Florida: Specialized Alzheimer’s Adult Daycare, Level One (347)Page 4 of 13

3. Physical and Chemical Restraints

The Omnibus Budget Reconciliation Act of 1987 (OBRA 87) established a resident’s right to be free of physical or chemical restraints in nursing homes when used for the purpose of discipline or convenience and when not required to treat the resident’s medical symptoms. Uncooperativeness, restlessness, wandering, or unsociability are not sufficient reasons to justify the use of a restraint (GovTrack, 2020).

Use of restraints should be (GovTrack, 2020):

  • Reserved for documented indications.
  • Time limited.
  • Frequently re-evaluated for their indications, effectiveness, and side effects in each patient.

Although OBRA is intended for nursing homes, these regulations should be followed in all other settings, including in the home.

Florida Nursing Home Bill of Rights

In most states the use of physical and chemical restraints on nursing home patients is illegal. In Florida, the Nursing Home Bill of Rights states that a nursing home resident has

. . . the right to be free from mental and physical abuse, corporal punishment, extended involuntary seclusion, and from physical and chemical restraints, except those restraints authorized in writing by a physician for a specified and limited period of time or as are necessitated by an emergency. In case of an emergency, a restraint may be applied only by a qualified licensed nurse who shall set forth in writing the circumstances requiring the use of restraint, and, in the case of use of a chemical restraint, a physician shall be consulted immediately thereafter. Restraints may not be used in lieu of staff supervision or merely for staff convenience, for punishment, or for reasons other than resident protection or safety (Florida Statutes, 2023).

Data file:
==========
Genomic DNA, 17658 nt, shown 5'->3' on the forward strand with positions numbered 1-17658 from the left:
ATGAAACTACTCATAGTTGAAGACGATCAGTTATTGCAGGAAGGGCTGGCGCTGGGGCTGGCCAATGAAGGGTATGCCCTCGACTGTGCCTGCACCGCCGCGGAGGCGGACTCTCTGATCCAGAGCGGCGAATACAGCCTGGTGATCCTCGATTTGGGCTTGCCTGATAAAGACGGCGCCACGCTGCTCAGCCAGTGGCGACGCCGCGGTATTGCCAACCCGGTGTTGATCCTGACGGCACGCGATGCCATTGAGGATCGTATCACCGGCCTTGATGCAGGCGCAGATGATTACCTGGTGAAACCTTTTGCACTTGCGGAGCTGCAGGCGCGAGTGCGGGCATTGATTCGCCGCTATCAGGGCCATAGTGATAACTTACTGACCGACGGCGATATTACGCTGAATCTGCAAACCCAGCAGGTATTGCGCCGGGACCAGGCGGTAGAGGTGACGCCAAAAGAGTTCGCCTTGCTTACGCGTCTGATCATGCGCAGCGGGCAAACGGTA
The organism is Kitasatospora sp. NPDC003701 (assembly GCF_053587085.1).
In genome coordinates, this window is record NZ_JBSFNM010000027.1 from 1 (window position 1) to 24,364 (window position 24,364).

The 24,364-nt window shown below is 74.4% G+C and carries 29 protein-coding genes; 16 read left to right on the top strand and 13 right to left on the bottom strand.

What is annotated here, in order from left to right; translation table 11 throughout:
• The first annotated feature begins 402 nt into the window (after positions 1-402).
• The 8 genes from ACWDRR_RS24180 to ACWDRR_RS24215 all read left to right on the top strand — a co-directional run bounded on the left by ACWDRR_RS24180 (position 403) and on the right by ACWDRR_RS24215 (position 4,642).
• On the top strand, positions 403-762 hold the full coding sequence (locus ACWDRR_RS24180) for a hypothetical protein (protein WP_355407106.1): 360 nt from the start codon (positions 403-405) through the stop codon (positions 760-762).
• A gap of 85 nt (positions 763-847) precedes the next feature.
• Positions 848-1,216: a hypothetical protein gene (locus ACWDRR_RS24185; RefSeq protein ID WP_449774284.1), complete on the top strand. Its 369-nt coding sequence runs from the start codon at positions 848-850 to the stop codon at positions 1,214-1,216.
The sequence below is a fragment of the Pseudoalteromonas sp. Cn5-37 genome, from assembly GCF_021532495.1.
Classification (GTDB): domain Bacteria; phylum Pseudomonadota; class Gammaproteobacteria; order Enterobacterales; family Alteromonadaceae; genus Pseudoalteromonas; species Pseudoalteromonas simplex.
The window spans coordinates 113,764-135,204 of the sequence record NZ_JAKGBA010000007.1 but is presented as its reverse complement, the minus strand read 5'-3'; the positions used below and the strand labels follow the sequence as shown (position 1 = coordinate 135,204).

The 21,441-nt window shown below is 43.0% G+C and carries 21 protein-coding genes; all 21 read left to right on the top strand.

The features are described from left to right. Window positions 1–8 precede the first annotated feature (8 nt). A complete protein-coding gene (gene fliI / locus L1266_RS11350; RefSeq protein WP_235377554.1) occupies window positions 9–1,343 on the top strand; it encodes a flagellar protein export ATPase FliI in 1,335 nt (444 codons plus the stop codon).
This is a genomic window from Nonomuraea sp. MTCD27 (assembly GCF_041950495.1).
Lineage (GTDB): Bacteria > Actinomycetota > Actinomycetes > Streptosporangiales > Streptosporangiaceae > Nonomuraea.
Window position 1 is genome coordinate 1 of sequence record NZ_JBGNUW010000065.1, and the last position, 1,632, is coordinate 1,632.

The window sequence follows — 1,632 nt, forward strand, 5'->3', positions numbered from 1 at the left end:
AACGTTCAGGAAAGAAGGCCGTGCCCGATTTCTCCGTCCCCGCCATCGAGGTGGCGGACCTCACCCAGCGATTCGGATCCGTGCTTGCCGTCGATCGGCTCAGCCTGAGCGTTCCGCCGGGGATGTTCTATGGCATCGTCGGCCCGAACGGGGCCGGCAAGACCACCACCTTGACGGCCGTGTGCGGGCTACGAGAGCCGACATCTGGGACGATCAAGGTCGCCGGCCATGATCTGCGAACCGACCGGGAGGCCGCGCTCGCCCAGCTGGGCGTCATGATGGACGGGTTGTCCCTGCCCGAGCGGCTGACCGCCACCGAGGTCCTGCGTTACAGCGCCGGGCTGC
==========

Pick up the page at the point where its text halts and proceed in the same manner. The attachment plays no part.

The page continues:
3.1 Physical Restraints

A physical restraint is defined by the Centers for Medicare and Medicaid Services (CMS) as “any manual method, physical or mechanical device, material, or equipment attached to or adjacent to the resident’s body that the individual cannot remove easily which restricts freedom of movement or normal access to one’s body.” Physical restraints can include belts, mittens, vests, bedrails, geriatric chairs, and other devices (Staggs et al., 2016).

Use of physical restraints has come under intense scrutiny because they can cause agitation, confusion, deconditioning, pressure ulcers, strangulation, adverse psychological effects, and even death. They affect a person’s sense of well-being, causing feelings of low self-worth, depression, humiliation, and anger.

Because of these potentially serious consequences, physical restraint use is part of public reporting for nursing homes through the CMS Nursing Home Compare website (Staggs et al., 2016). Several studies have demonstrated that carefully orchestrated restraint-reduction programming can greatly reduce the use of physical restraining devices.

Restraints are not limited only to physical devices. Restraint can include using (or threatening) force or restricting a person’s movements—even if they do not resist (Nuffield Council on Bioethics, 2009 latest available). Forced isolation (such as locking a person in their bedroom) is also a type of restraint.